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Re: 40 Hz RIP

Dear DeLiang

> I meant how many experimentalists have looked for oscillations in the
> auditory system (not the literature).

Galambos, R. Makeig S, Talmachoff PJ (1981) A 40 Hz auditory
potential recorded from the human scalp. Proc. Natl. Acad. Sci.
USA 78: 2643-47.

Basar, E.  (1988) EEG - dynamics and evoked potentials in
sensory and cognitive processes in the brain. In Dynamics of
sensory and cognitive processing by the Brain (E Basar ed).

Sheer, DE  (1989) Sensory and cognitive 40 Hz event-related
potentials. In Brain Dynamics (Ed E Basar). Springer: Berlin.

Pantev et al (1991) Human auditory evoked gamma-band magnetic
fields. Proc. Natl. Acad. Sci. 88: 8996-9000.

Pantev et al (1994) Oscillatory Event-Related Brain Dynamics.
New-York: Plenum.

> The vision community is a better place to voice your complaints,

Now hang on just a minute DeLiang. You have made some grand
claims concerning the application of the "oscillatory
framework" to both visual and auditory processing. Also, as you
will admit, apart from the references I have given above, the
experimental literature you have been using to support your
auditory models is *visual*. It is therefore perfectly
legitimate for us to question the nature of that visual
evidence. We have some very good vision people here in
Manchester with whom I am in regular contact.

If I may remind you, on May 20th you wrote:

> Al writes:

 > > Since one table is red, the firing of RED and TABLE must be synchronized.
 > >  Since the other table is blue, BLUE and TABLE must also be synchronized.
> >  Following the argument to completion implies that all four concepts must
> >  be synchronized.  What we need is two separate instantiations of RED, one
 > > bound to TABLE, the other bound to BALL.

> This isn't really a problem for the oscillatory framework. The
> idea is the following: to have an oscillator assembly
> corresponding to
> TABLE oscillate with double frequency so that this assembly
> synchronizes with
> both the BLUE assembly and the RED assembly. At the same time
> the synchronized
> assembly for BLUE TABLE and that for RED TABLE are
> desynchronized.

> The above idea was used in an early paper on oscillatory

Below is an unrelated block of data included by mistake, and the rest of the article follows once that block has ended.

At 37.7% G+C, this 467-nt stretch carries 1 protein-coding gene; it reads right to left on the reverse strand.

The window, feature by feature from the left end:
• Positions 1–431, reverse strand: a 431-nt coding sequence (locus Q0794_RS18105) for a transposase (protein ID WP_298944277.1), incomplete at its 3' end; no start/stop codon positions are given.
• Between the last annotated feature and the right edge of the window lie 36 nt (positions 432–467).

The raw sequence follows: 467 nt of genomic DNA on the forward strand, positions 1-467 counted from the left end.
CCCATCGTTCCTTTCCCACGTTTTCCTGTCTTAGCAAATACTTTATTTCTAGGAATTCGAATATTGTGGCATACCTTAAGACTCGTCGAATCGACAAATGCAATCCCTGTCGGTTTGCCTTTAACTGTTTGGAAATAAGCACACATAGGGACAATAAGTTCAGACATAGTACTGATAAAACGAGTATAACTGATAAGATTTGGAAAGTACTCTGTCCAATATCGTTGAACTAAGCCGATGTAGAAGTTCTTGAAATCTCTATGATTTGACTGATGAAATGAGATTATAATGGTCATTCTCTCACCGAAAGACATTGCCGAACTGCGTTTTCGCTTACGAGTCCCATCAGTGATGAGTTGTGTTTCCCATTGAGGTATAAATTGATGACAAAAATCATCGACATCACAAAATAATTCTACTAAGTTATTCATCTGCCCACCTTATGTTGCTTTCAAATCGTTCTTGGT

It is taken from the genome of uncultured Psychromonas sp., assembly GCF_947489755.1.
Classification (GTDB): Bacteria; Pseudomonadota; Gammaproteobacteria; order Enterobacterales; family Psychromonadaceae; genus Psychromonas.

> associative memory
> (Wang, Buhmann, and von der Malsburg, 1990, refs. below) to handle the
> overlap problem, essentially the same as the above problem.
> But the oscillator
> model used there proves to be too clumpsy. A recent model by
> Brown and Wang
> (1996) explicitly addressed the problem of "duplex
> perception" in audition
> using the same idea. But the Brown/Wang model is based on
> relaxation
> oscillator networks, which have an elegant theory and
> computational properties
> behind (see below).

It is clear that the in the first scheme you envisaged the
frequency of the oscillators had only an arbitrary relationship
to the objects or features they were binding, i.e. there is
nothing double about the relationship between TABLE and BALL.
In the second case, as I said, Guy advocated a chaotic
oscillator which has only a remote relationship if any (see
previous message, but see also forthcoming message from Martin

It is certainly not the case that I have a problem with  "a
specific point in a specific paper". I have a fundamental
problem with a major  aspect of the architecture of the
"oscillatory framework" which is to do with the arbitraryness
of the relationship between the oscillator activity and the
objects or features they bind. In other words whether it is
itself a signal or whether it is a sign (to use semiotic
jargon). You are right that there is no point repeating
arguments on the list, and I am sure that most list readers
will have become bored by now, but let me try once more to make
clear what my problem is.

We are agreed that the information for binding is in the
commonality of temporal structure of RF inputs. Now, in the
auditory case the simplest way to measure that commonality is
to keep a copy or memory of each "frame" of the auditory
spectrum over a certain time-window, say 1 second, and compute
a cross-correlation matrix over "channels" in the memory. This
scheme involves no oscillations whatsoever, but it does require
some "delay lines" in order to keep a memory. An alternative is
to first transform the input into the fourier domain, i.e.
sample the power spectrum, and then compute the correlation
between the power spectra for each channel. The advantage of
the second scheme is that it does away with the need for "delay
lines" and the overwhelming evidence is that the cortex,
especially visual cortex, does indeed represent its inputs by
sampling its power spectrum. In order to sample the power
spectrum we do require a set of filters which do have a damped
oscillatory impulse response,  but the frequency of the filter
response is directly related to the signal that is driving it,
i.e. it is itself a signal. Any further oscillatory computation
is entirely redundent.

I rest my case.